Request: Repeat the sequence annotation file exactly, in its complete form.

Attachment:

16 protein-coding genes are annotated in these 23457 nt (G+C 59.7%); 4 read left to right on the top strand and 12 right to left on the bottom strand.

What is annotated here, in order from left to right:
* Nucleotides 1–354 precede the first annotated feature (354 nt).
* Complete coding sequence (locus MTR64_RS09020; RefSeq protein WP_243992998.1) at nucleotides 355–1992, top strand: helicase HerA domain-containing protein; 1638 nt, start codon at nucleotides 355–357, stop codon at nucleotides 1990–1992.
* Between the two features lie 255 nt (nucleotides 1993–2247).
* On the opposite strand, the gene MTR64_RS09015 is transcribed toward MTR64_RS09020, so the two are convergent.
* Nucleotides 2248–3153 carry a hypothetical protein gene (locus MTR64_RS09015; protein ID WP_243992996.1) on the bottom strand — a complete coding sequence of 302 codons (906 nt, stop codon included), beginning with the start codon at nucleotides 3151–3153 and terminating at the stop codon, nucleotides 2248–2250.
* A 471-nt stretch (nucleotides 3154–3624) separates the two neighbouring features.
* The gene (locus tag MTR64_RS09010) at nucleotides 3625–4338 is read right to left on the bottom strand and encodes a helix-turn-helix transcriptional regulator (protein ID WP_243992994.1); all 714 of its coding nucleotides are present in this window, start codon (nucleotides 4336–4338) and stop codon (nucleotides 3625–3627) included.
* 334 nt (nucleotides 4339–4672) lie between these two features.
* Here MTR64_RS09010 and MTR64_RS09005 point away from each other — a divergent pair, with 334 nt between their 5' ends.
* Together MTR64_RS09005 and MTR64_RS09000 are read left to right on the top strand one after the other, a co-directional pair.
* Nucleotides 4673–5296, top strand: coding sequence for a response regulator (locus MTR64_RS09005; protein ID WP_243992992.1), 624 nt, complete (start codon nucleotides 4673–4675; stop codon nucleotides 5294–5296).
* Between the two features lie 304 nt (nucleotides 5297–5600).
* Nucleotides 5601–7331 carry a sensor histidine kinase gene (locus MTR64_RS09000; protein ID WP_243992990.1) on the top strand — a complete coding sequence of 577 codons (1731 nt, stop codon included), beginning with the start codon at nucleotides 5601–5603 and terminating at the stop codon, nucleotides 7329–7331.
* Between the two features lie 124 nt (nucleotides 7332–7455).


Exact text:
16 protein-coding genes are annotated in these 23457 nt (G+C 59.7%); 4 read left to right on the top strand and 12 right to left on the bottom strand.

What is annotated here, in order from left to right:
* Nucleotides 1–354 precede the first annotated feature (354 nt).
* Complete coding sequence (locus MTR64_RS09020; RefSeq protein WP_243992998.1) at nucleotides 355–1992, top strand: helicase HerA domain-containing protein; 1638 nt, start codon at nucleotides 355–357, stop codon at nucleotides 1990–1992.
* Between the two features lie 255 nt (nucleotides 1993–2247).
* On the opposite strand, the gene MTR64_RS09015 is transcribed toward MTR64_RS09020, so the two are convergent.
* Nucleotides 2248–3153 carry a hypothetical protein gene (locus MTR64_RS09015; protein ID WP_243992996.1) on the bottom strand — a complete coding sequence of 302 codons (906 nt, stop codon included), beginning with the start codon at nucleotides 3151–3153 and terminating at the stop codon, nucleotides 2248–2250.
* A 471-nt stretch (nucleotides 3154–3624) separates the two neighbouring features.
* The gene (locus tag MTR64_RS09010) at nucleotides 3625–4338 is read right to left on the bottom strand and encodes a helix-turn-helix transcriptional regulator (protein ID WP_243992994.1); all 714 of its coding nucleotides are present in this window, start codon (nucleotides 4336–4338) and stop codon (nucleotides 3625–3627) included.
* 334 nt (nucleotides 4339–4672) lie between these two features.
* Here MTR64_RS09010 and MTR64_RS09005 point away from each other — a divergent pair, with 334 nt between their 5' ends.
* Together MTR64_RS09005 and MTR64_RS09000 are read left to right on the top strand one after the other, a co-directional pair.
* Nucleotides 4673–5296, top strand: coding sequence for a response regulator (locus MTR64_RS09005; protein ID WP_243992992.1), 624 nt, complete (start codon nucleotides 4673–4675; stop codon nucleotides 5294–5296).
* Between the two features lie 304 nt (nucleotides 5297–5600).
* Nucleotides 5601–7331 carry a sensor histidine kinase gene (locus MTR64_RS09000; protein ID WP_243992990.1) on the top strand — a complete coding sequence of 577 codons (1731 nt, stop codon included), beginning with the start codon at nucleotides 5601–5603 and terminating at the stop codon, nucleotides 7329–7331.
* Between the two features lie 124 nt (nucleotides 7332–7455).